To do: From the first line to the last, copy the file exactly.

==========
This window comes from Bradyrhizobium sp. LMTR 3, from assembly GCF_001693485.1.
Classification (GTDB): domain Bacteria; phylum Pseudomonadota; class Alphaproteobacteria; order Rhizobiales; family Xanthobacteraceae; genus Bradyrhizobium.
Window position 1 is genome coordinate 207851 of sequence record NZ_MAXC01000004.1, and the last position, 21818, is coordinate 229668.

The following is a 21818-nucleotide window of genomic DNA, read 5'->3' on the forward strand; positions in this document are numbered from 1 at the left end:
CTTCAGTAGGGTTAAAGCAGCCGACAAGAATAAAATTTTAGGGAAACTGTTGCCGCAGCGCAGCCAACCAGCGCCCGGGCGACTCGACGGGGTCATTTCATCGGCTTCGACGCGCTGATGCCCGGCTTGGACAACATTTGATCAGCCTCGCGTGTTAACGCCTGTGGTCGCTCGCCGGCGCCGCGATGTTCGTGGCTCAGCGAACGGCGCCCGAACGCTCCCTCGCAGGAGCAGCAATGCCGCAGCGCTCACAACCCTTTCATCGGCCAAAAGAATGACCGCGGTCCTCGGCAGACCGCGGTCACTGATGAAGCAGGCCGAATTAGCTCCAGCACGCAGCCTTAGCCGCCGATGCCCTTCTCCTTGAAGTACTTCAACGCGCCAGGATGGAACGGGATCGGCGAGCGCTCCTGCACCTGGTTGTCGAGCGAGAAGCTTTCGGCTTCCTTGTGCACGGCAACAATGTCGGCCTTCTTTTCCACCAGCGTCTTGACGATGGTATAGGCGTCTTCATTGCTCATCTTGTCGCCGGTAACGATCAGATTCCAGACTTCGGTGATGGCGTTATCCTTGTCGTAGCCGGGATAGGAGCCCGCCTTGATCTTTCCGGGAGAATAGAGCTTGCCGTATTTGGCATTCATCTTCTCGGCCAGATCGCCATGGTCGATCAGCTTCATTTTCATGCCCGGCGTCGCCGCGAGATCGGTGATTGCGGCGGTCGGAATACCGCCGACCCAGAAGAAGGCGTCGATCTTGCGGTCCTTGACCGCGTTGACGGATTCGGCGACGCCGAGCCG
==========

This window comes from Bradyrhizobium sp. LMTR 3, from assembly GCF_001693485.1.
Classification (GTDB): domain Bacteria; phylum Pseudomonadota; class Alphaproteobacteria; order Rhizobiales; family Xanthobacteraceae; genus Bradyrhizobium.
Window position 1 is genome coordinate 207851 of sequence record NZ_MAXC01000004.1, and the last position, 21818, is coordinate 229668.

The following is a 21818-nucleotide window of genomic DNA, read 5'->3' on the forward strand; positions in this document are numbered from 1 at the left end:
CTTCAGTAGGGTTAAAGCAGCCGACAAGAATAAAATTTTAGGGAAACTGTTGCCGCAGCGCAGCCAACCAGCGCCCGGGCGACTCGACGGGGTCATTTCATCGGCTTCGACGCGCTGATGCCCGGCTTGGACAACATTTGATCAGCCTCGCGTGTTAACGCCTGTGGTCGCTCGCCGGCGCCGCGATGTTCGTGGCTCAGCGAACGGCGCCCGAACGCTCCCTCGCAGGAGCAGCAATGCCGCAGCGCTCACAACCCTTTCATCGGCCAAAAGAATGACCGCGGTCCTCGGCAGACCGCGGTCACTGATGAAGCAGGCCGAATTAGCTCCAGCACGCAGCCTTAGCCGCCGATGCCCTTCTCCTTGAAGTACTTCAACGCGCCAGGATGGAACGGGATCGGCGAGCGCTCCTGCACCTGGTTGTCGAGCGAGAAGCTTTCGGCTTCCTTGTGCACGGCAACAATGTCGGCCTTCTTTTCCACCAGCGTCTTGACGATGGTATAGGCGTCTTCATTGCTCATCTTGTCGCCGGTAACGATCAGATTCCAGACTTCGGTGATGGCGTTATCCTTGTCGTAGCCGGGATAGGAGCCCGCCTTGATCTTTCCGGGAGAATAGAGCTTGCCGTATTTGGCATTCATCTTCTCGGCCAGATCGCCATGGTCGATCAGCTTCATTTTCATGCCCGGCGTCGCCGCGAGATCGGTGATTGCGGCGGTCGGAATACCGCCGACCCAGAAGAAGGCGTCGATCTTGCGGTCCTTGACCGCGTTGACGGATTCGGCGACGCCGAGCCG